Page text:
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the indictment may not be quashed on this ground. In the event Nicol was en route to performance of constabulary duties at the time he was serving the subpoena, a different question might be presented, but the stipulation of facts does not cover this possibility.
At the time in question, it was also stipulated that defendant was a member in good standing of the New Jersey Detective Agency. This organization was incorporated under L. 1871, c. 457, and section 5 thereof provides:
That the members of said agency shall have and possess the same powers and authority that constables and policemen have by law in the several cities, townships and counties, in which they may act in all criminal matters, and that it shall be lawful for them to serve any criminal process which constables and sheriffs may serve.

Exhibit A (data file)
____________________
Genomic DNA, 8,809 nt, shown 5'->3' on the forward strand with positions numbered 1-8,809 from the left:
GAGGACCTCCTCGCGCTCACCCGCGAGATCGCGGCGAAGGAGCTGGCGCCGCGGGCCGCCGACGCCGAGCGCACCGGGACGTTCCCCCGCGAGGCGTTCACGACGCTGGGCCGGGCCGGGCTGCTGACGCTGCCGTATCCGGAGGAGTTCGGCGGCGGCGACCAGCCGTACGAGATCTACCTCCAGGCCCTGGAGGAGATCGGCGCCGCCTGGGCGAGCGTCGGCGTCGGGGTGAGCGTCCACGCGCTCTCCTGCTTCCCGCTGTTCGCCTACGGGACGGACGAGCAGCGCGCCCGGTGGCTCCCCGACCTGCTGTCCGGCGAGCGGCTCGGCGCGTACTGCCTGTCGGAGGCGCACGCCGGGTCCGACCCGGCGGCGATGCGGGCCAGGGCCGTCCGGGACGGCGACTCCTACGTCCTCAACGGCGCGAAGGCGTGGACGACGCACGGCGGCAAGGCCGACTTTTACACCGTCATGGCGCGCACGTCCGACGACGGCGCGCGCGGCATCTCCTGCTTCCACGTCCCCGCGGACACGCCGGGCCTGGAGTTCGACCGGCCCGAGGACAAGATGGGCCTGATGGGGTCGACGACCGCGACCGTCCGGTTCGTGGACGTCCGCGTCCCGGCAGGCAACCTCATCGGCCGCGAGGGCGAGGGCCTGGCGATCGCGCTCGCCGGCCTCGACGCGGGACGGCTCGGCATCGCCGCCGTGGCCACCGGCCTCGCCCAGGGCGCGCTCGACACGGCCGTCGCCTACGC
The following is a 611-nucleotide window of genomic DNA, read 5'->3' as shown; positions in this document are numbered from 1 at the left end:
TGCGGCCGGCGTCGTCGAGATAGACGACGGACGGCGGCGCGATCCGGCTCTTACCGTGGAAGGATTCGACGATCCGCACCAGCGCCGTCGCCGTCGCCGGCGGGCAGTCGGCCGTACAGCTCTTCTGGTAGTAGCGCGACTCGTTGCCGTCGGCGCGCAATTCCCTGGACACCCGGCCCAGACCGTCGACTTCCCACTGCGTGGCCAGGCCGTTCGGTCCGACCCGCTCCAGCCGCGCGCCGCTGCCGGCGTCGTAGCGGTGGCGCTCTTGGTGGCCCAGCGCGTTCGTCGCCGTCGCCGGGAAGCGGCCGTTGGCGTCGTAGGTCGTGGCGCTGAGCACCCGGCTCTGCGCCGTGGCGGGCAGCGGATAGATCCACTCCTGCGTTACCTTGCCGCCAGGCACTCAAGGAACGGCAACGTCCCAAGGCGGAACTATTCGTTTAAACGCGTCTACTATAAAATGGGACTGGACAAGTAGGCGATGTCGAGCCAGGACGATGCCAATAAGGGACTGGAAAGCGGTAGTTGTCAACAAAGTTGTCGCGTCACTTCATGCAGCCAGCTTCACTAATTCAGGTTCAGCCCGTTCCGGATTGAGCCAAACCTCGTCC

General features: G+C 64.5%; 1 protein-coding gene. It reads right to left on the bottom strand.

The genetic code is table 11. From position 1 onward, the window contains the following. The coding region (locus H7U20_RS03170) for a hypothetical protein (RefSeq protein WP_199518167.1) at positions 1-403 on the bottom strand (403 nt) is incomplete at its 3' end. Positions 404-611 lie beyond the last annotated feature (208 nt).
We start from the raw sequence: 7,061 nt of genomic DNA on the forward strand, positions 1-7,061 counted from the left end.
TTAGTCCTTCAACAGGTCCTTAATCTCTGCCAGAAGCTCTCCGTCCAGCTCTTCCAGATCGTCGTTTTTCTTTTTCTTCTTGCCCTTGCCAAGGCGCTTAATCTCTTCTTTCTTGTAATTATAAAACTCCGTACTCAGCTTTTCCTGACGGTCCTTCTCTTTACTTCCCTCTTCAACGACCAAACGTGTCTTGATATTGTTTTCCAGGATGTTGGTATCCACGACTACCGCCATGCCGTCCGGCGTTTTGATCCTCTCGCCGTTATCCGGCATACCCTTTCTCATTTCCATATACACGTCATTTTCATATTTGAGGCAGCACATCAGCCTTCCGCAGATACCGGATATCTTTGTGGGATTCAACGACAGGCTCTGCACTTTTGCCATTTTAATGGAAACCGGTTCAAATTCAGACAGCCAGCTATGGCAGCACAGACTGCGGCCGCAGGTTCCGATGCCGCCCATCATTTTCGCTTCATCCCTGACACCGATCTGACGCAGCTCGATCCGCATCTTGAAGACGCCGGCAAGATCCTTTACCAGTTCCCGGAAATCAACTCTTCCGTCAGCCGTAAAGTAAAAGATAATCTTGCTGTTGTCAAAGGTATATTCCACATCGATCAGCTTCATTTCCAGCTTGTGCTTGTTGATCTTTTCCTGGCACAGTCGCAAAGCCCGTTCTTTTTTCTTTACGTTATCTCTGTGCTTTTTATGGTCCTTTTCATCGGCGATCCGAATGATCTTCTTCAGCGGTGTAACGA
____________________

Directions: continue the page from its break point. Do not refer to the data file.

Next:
The 1871 act incorporating the New Jersey Detective Association has an unusual history. L. 1938, c. 214 purported to repeal L. 1871, c. 457. The purported repealer, however, was held null and void for the reasons set forth in In re Miller , 122 N.J.L. 176 (Sup. Ct. 1939).
In any event, nothing in N.J.S.A. 15:4-1 et seq. pertaining to detective associations, or in N.J.S.A. 45:19-8 et seq. pertaining to private detectives, purports to exempt private detectives or members of detective associations from the permit requirements of N.J.S.A. 2A:151-41 et seq.
Even if the above-cited section 5 of the 1871 act incorporating the New Jersey Detective Association was deemed to give its members, such as Nicol, the broadest rights of "policemen" (e.g. , to carry weapons pursuant to N.J.S.A. 2A:151-43, subd. d), such authority by the very terms of this ancient legislation is limited to acting in criminal matters and serving criminal process. Again, the stipulation of
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facts does not cover the possibility of defendant being en route to any such duty at the time of the occurrence giving rise to the present litigation, so that no opinion is expressed thereon.
For the foregoing reasons, the motion to quash the indictment is denied.